I have my own half formed thoughts about the differences between the concepts of assemblage, structuration and praxis.
Aside from simply pointing to the theories from which these three terms originate, what can we say about the similarities and differences between these three terms?
Are they merely different words for the same term? Or, are there real semantic differences underlying the lexical differentiation?
I am sorry for engaging in a "half present" way. When I know I do not have time to follow up I do not say much but I thought I can mention some sources that you probably already know but I think to mark the difference one needs to see the way in which these concepts have been employed. As John notes the genealogy of the concepts matter. "What was it that it was developed in opposition to?" is the question which is part of the difference. That is why I focus on the last one...
Deleuze, J. and Guattari, F. (2004) A Thousand Plateaus, London:
Continuum, first English edition 1987) is the source of inspiration for many anthropologists.I think John Clarke does good job of employing "assemblage" in relation to policy, state and neoliberalism, (2004) Changing Welfare, Changing States: New Directions in Social Policy, London: Sage.
And Aihwa Ong, Stephen J. Collier (Editors), (2004) Global Assemblages: Technology, Politics, And Ethics As Anthropological Problems , Wiley-Blackwell is also a good source with various articles.
I hv used assemblage theory of D&G, in the meaning it has in complexity theory "a bifurcation or emergence" where you can bring parts of some whole and attach to a new whole, where emergence could happen". Manuel DeLanda has done more theoretical analysis in his books.
I will have to look at the YouTube link later.
I'm not saying lower-order meanings, as if they can be rank-ordered as such. Rather, I'm referring to lower-order levels of meaning. The concept rests on the idea of association. So, there are first-order and second-order signs. First order signs are constructed from nothing more than ruled associations. To my mind, first-order signs are ultimately about phonemic differentiation. From those elementary phonemic partings, we get first-order levels of meaning. So, the phoneme corresponding to /m/ will be distinct from the phoneme uttered corresponding to /n/, and all others, at least within the English that I know.
Second-order signs are not built as such, from stark differentiation (which is significance). Instead, they are built within a supporting environment of other signs. At this level of meaning (signification), meaning is a matter of a relational field of signs, and not a matter of direct contrasts. Underlying these meanings, we can expect to find another level of association-environment that is presupposed in the level of meanings in question.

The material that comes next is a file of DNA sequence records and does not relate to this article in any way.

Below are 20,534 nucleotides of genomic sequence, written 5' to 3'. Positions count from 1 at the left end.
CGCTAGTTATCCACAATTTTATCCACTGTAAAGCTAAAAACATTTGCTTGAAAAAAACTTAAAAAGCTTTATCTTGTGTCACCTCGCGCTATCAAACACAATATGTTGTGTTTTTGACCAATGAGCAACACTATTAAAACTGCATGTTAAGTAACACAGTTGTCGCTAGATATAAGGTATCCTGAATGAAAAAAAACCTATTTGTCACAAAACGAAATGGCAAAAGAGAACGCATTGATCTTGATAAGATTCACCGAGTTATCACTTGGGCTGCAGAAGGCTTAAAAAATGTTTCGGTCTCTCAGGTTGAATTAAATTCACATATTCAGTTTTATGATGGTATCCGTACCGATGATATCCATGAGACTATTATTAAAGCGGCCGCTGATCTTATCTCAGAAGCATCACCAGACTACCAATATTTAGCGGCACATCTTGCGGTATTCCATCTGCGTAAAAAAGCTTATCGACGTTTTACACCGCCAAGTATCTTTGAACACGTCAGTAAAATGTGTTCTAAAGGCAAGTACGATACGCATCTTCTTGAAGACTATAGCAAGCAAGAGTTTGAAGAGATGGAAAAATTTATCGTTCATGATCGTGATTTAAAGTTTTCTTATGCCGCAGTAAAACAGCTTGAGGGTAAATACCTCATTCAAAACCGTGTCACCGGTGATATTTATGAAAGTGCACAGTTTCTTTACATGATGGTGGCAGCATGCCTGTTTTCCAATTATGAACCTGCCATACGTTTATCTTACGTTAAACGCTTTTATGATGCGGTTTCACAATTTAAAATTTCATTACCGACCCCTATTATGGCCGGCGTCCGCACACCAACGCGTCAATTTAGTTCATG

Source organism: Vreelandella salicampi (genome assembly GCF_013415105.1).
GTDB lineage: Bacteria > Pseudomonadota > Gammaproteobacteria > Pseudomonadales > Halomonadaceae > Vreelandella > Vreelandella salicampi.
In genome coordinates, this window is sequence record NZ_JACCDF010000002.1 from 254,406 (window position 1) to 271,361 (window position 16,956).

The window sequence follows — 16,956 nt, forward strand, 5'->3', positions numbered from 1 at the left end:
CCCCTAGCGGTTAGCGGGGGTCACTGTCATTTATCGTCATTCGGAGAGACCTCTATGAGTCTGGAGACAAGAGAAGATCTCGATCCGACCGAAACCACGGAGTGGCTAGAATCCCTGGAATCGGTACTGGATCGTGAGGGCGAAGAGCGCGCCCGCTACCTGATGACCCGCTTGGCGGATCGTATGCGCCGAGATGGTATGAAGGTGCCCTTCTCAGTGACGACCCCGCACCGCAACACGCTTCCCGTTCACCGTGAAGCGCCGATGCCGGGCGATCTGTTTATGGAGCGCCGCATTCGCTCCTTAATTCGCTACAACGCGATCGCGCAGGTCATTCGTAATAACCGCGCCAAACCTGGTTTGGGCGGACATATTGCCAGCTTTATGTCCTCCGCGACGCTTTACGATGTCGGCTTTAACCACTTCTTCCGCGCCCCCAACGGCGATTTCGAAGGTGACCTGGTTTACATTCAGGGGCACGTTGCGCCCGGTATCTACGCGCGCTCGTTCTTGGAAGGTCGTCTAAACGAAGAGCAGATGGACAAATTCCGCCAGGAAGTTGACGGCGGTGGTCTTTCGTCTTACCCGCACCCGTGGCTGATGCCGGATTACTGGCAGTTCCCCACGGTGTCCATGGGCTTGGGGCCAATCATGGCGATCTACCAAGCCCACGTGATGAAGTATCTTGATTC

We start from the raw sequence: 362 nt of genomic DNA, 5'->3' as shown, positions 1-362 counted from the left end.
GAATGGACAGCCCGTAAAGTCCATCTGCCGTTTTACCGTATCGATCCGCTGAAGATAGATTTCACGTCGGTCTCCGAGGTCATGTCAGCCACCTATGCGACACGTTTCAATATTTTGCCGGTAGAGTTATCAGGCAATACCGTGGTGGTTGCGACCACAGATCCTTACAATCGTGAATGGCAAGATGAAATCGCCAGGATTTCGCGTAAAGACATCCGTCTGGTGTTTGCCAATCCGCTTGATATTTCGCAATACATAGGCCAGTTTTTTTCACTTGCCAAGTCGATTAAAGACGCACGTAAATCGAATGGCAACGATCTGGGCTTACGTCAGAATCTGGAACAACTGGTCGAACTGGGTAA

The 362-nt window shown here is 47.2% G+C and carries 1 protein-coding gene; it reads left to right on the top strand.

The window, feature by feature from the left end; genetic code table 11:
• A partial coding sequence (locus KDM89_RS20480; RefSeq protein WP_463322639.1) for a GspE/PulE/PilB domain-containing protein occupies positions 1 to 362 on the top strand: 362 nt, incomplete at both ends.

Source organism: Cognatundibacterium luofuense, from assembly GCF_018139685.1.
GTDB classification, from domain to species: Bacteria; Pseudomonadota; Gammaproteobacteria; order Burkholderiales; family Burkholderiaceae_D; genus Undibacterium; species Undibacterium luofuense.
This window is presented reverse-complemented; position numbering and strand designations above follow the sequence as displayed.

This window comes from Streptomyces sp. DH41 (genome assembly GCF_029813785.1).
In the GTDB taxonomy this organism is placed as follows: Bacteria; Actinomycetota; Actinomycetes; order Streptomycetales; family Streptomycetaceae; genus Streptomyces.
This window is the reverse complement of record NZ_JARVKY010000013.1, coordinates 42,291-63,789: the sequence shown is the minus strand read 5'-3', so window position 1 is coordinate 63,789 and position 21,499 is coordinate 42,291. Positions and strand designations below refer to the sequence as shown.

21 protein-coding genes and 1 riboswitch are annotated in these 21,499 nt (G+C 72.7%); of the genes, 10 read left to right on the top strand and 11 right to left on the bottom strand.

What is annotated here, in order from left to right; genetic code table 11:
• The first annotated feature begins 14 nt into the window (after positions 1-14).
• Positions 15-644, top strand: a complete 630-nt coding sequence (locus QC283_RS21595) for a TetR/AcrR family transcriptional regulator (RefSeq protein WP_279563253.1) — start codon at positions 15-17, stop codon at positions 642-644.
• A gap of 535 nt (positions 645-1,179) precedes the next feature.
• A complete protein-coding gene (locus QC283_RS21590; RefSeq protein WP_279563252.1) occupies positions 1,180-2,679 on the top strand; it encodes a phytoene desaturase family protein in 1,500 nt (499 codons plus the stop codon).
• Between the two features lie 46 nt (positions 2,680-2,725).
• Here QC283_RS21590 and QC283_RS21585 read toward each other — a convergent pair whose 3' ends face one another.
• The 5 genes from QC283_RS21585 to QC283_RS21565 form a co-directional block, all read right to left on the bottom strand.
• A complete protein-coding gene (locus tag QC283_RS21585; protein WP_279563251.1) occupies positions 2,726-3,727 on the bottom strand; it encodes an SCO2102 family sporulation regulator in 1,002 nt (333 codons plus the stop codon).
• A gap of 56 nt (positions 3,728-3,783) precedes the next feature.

This approach strikes me as being a valuable tool for dispelling the myths of naturalized concepts. If you can show how they are built on other, presupposed differentials, which themselves presuppose other concepts...then you open up a new way of regarding ideologies and practices, aside from the unquestioned and normalizing way in which they are usually ignored as fact. An interactionist approach has the potential to do the same thing.
To my mind, signification rests on the association of memories to present experiences. One of the implications would be that meaning does not reside in any one thing, on it own terms. Rather, meaning is an effect of relationship between signs within the environment of signification. So, in some ways, our meaningful grasp of the world around us is not a function of the innate qualities of the phenomena experienced (indeed, with the concept of qualia, can we even speak of such?). Meaning is rather an artifact of our association of present-experience with memories.
So, in speaking the same language, we might recognize certain rules in common. Those rules may be so basic that few will pay much ethnographic attention to them, but they are presupposed in other sign associations, which are themselves presupposed in others...
It seems to me that such an approach should be married to an interactionist perspective. I feel this orientation is very valuable for highlighting the constructedness of meanings, and ultimately, practices.